Books Read: Special Topics in Calamity Physics

For my “TBR Pile Challenge,” I’ve read one book so far. I know, only one — sad. However, in my defense, it was 528 pages. And I’m also 72% of the way through “The Brothers Karamazov”! So I feel ok about that.

Title & Author: Special Topics in Calamity Physics, by Marisha Pessl (2006)

Summary and Thoughts: Blue van Meer, a teenager, is the daughter of an itinerant professor.

She opens by telling the reader that she’s going to talk about the death of Hannah Schneider, and then goes back in time to talk about growing up, moving to a small town, settling into a new school, and the events leading up to and following Hannah’s mysterious and unexpected death.

This book is sort of a mystery-memoir style, while also being incredibly literary. It was given to me by a friend who thought I would appreciate all the references, and I did. Pessl also uses unexpected similes and metaphors, and while they don’t work all the time, and some of the references go over my head, enough of it is accessible to still get the point and move on.

The point isn’t to look up all the references — you can still understand the story without them — but the references to add to the story. Each chapter title, for example, is the title of a book (usually classic literature). If you know the book’s general theme, you will have a clue to what’s going on in the chapter. If you don’t, you’ll find out what happens in the chapter anyway, so don’t let the over-literary-ness deter you.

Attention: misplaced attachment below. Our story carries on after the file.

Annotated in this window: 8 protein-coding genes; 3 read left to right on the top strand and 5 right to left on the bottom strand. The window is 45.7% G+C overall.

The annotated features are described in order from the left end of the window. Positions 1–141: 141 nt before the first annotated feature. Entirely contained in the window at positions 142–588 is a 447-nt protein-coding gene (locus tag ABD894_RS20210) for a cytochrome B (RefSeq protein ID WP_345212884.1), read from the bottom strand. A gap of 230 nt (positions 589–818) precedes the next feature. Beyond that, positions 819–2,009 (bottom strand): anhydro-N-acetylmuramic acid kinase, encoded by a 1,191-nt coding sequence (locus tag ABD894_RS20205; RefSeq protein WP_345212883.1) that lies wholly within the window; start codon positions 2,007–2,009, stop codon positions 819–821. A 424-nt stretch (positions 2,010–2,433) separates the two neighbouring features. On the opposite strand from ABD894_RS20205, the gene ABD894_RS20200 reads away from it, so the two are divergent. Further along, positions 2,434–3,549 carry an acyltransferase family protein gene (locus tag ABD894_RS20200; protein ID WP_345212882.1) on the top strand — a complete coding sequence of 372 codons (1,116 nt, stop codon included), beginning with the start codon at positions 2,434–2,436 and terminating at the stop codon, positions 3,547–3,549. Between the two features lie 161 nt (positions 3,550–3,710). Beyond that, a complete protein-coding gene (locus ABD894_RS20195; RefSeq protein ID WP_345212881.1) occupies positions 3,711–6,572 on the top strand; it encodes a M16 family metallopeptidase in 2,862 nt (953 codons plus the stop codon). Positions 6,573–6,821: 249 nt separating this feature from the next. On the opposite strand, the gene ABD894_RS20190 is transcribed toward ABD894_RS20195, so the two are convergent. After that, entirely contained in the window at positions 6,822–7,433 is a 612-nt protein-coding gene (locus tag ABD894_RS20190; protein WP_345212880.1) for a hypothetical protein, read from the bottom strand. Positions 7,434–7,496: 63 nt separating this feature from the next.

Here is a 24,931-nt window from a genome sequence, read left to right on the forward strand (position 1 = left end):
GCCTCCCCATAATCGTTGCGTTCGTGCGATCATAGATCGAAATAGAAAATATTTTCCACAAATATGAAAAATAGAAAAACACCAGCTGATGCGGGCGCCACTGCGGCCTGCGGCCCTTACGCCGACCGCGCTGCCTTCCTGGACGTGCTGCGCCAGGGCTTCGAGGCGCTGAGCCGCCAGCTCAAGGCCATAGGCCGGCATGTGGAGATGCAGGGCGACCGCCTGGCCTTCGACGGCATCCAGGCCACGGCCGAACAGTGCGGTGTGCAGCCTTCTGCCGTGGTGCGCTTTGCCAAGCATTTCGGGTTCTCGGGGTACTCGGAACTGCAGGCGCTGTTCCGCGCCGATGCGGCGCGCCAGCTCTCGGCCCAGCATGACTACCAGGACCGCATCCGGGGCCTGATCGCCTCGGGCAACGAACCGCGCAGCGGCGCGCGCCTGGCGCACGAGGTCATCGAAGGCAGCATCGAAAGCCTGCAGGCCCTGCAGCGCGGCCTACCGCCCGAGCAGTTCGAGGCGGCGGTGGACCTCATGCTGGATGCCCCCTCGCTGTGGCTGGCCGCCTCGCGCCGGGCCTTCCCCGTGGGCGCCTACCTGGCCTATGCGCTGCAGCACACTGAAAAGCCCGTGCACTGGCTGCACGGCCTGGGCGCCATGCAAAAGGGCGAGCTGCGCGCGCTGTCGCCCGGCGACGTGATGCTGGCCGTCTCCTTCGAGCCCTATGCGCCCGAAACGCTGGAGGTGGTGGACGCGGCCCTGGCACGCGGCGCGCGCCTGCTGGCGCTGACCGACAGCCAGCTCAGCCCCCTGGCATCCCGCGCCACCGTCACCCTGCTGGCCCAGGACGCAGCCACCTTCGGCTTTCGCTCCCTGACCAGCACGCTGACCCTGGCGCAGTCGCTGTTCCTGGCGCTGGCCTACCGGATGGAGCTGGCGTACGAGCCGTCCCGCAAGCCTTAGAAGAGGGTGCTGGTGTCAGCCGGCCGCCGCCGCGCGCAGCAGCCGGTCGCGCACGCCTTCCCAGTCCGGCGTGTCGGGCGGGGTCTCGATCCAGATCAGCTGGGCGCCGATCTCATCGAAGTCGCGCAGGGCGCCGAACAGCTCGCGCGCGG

While the book and narrator may be too literary and clever for its/her own good, it was still a fun read. The narrative threads become more complicated as you get near the end, but that’s all part of the fun.

Also, even though I don’t think I know any teenagers as crazy-smart as Blue, it still made me glad to be an adult and not a teenager. I’m so glad to be finished with that part of my life — being an adult is, in many ways, preferable to being a teenager.

Rating: ★ ★ ★